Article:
What are the four Purusharthas
Purusharthas: The Four Senses of Life
People all our lives wonder which direction to go in order to get happiness. We move between the search for pleasure, wealth, fulfillment of duty and the longing for liberation from suffering.
the four senses or goals of life they are interconnected and in turn maintain their own autonomy.
1. Dharma, refers to duty, personal ethics, striving to do something noble in life. In terms of the role that each person is responsible for development within the universal order.
2. Kama, the pursuit of pleasure, well-being, satisfaction of desire, sensual and sexual pleasure.
3. Artha, the acquisition of wealth and material goods, to achieve good economic and social position. In short, you achieve security by owning and having.
These last two orientations are very strongly in force in the world in which we live. The real need for happiness is often confused with excessive greed, and a person's success in life is valued for the achievement of possessions and wealth.
Dharma, an interest in doing good to one's neighbor, helps to direct these two volitive impulses correctly.
4. Moksha, spiritual striving, an intimate longing of the soul to be confronted with being again. The emancipation of all that conditions us binds us and prevents us from being free. Not as an escape, but from the maturity of consciousness.
When we experience these goals from the wrong, absent, or over-oriented, we destabilize. This psychosomatic imbalance creates mental states such as frustration, insecurity, guilt, disorientation and discouragement. According to Ayurveda, traditional Hindu medicine, they can be causes of diseases.
The harmonious experience of these four dimensions of life brings balance to our mind.
Yoga refers to all of this. The key text of the psychology and philosophy of yoga, Yoga sotras Patajali, reminds us of the importance of having one cared for with supplication and perseverance, positive to a State of integration. Through relational attitudes, yamas and niyamas, suggests appropriate guidelines on which to base relationships with others and with oneself. It clearly and intelligently explains the relationship between desire and detachment.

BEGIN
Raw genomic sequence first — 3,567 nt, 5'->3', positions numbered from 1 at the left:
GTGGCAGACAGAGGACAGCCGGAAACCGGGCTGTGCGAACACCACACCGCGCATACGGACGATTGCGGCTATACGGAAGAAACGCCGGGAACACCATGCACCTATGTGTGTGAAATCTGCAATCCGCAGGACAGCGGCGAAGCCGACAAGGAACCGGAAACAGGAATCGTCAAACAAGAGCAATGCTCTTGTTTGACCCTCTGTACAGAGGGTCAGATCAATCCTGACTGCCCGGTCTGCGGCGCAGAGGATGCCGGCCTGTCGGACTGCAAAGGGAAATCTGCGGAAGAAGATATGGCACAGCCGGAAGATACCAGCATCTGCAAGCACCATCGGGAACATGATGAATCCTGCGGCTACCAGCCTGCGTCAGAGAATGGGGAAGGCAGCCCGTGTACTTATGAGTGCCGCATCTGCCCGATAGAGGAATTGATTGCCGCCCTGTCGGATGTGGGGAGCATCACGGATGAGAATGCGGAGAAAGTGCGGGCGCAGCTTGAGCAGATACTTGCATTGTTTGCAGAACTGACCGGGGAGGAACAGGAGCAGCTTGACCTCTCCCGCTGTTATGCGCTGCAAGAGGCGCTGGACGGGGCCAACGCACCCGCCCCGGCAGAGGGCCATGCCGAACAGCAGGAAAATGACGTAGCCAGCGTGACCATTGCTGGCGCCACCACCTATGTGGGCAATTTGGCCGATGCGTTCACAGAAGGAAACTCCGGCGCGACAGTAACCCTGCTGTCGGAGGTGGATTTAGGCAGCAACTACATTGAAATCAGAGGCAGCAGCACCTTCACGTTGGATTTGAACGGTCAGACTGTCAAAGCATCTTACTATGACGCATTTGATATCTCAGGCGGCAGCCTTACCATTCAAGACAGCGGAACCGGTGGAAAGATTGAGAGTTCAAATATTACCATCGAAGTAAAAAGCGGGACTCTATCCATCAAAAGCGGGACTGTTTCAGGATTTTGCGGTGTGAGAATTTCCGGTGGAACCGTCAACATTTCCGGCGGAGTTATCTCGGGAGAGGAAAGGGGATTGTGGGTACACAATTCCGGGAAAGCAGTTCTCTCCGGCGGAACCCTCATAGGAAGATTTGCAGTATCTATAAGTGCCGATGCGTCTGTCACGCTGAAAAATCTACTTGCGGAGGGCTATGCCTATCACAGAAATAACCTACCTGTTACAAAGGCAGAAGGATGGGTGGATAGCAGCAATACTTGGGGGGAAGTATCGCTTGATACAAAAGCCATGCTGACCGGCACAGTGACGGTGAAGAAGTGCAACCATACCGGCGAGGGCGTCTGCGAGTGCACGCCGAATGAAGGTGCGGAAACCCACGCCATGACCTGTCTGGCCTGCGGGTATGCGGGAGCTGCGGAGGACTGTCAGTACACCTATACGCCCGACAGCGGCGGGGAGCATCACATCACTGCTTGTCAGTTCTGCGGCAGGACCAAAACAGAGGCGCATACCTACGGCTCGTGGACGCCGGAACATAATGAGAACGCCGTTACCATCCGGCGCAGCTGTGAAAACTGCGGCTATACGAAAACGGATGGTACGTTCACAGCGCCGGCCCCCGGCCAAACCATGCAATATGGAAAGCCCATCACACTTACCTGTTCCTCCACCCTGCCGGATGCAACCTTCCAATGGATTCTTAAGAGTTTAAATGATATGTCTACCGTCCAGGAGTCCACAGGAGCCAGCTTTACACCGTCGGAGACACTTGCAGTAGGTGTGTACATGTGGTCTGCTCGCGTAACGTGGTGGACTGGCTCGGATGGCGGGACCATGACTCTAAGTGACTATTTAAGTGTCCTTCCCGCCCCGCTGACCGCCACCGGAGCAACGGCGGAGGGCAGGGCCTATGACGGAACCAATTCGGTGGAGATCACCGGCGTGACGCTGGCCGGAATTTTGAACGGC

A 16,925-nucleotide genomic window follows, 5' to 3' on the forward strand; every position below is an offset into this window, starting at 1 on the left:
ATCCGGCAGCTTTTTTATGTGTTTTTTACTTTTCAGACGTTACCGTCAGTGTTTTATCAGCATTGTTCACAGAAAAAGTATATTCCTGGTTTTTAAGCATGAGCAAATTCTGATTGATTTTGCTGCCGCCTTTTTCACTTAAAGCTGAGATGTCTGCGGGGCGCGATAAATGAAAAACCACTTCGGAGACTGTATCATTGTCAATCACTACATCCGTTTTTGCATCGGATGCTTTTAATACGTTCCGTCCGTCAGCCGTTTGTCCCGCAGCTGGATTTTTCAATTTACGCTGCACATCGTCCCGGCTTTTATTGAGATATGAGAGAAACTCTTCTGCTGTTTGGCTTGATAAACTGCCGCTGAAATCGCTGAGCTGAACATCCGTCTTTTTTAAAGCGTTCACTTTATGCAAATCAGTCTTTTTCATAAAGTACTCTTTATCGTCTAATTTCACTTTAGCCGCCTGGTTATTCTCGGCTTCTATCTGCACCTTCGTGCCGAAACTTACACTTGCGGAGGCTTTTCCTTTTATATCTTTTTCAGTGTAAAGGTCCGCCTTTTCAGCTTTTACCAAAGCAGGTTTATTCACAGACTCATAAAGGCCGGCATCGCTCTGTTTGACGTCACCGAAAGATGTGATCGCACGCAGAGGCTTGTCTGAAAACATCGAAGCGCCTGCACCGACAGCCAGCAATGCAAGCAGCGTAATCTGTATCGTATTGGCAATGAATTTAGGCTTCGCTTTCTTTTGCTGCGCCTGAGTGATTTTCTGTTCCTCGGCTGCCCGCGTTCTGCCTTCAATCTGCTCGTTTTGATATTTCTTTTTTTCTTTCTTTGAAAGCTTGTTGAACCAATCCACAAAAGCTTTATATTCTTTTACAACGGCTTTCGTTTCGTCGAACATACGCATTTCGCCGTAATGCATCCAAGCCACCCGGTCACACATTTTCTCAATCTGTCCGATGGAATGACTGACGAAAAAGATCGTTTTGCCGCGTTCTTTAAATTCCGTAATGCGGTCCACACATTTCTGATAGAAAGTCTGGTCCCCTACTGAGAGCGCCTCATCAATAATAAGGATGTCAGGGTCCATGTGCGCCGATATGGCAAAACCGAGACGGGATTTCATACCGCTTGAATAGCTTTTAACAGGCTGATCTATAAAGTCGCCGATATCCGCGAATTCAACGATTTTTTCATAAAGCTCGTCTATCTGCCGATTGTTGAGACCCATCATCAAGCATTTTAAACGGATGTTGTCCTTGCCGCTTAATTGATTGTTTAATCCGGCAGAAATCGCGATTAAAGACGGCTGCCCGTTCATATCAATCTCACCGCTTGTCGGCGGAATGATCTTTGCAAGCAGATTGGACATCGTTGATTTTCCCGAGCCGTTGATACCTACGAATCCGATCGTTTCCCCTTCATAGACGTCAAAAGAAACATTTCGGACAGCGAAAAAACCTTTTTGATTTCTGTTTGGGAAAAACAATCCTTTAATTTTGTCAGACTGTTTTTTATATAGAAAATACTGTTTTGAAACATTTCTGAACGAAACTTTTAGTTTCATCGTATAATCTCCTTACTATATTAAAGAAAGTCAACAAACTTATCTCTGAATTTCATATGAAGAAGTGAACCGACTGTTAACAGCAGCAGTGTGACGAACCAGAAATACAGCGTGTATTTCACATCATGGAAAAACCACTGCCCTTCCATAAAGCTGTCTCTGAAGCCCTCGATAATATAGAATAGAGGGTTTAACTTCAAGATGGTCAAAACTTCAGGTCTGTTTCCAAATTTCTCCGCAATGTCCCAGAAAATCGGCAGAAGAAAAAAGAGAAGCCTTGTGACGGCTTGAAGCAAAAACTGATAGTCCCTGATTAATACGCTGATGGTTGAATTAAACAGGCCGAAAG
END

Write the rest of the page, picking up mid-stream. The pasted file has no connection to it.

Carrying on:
Ultimately, liberation comes when the yogi does the Purusharthas, the four goals of life and has Gunas the three qualities of fundamental nature. So it is that he "returns to his source and creates consciousness in its natural purity". (Sotra IV.34)
The path of yoga is a skillful tool that drives us to reflect on our life and its relationship to these four goals. In this way we can achieve a fuller material and spiritual life.
Lula Caéas, AEPY yoga teacher training
Nacho Collado, AEPY yoga teacher
Yoga encounter, the four senses of life
From July 18th to 23rd, enjoy a few days of yoga by the sea and in the mountains, in the Sierra Calderona
Where:Calima Center, Gilet, (Valencia)
Taught: Lula Caas Forming Yoga of the AEPY, member of the Pedagogical Committee of the AEPY, and Nacho Collado Professor of Yoga of the AEPY.
Price: 440o. Vegetarian cuisine
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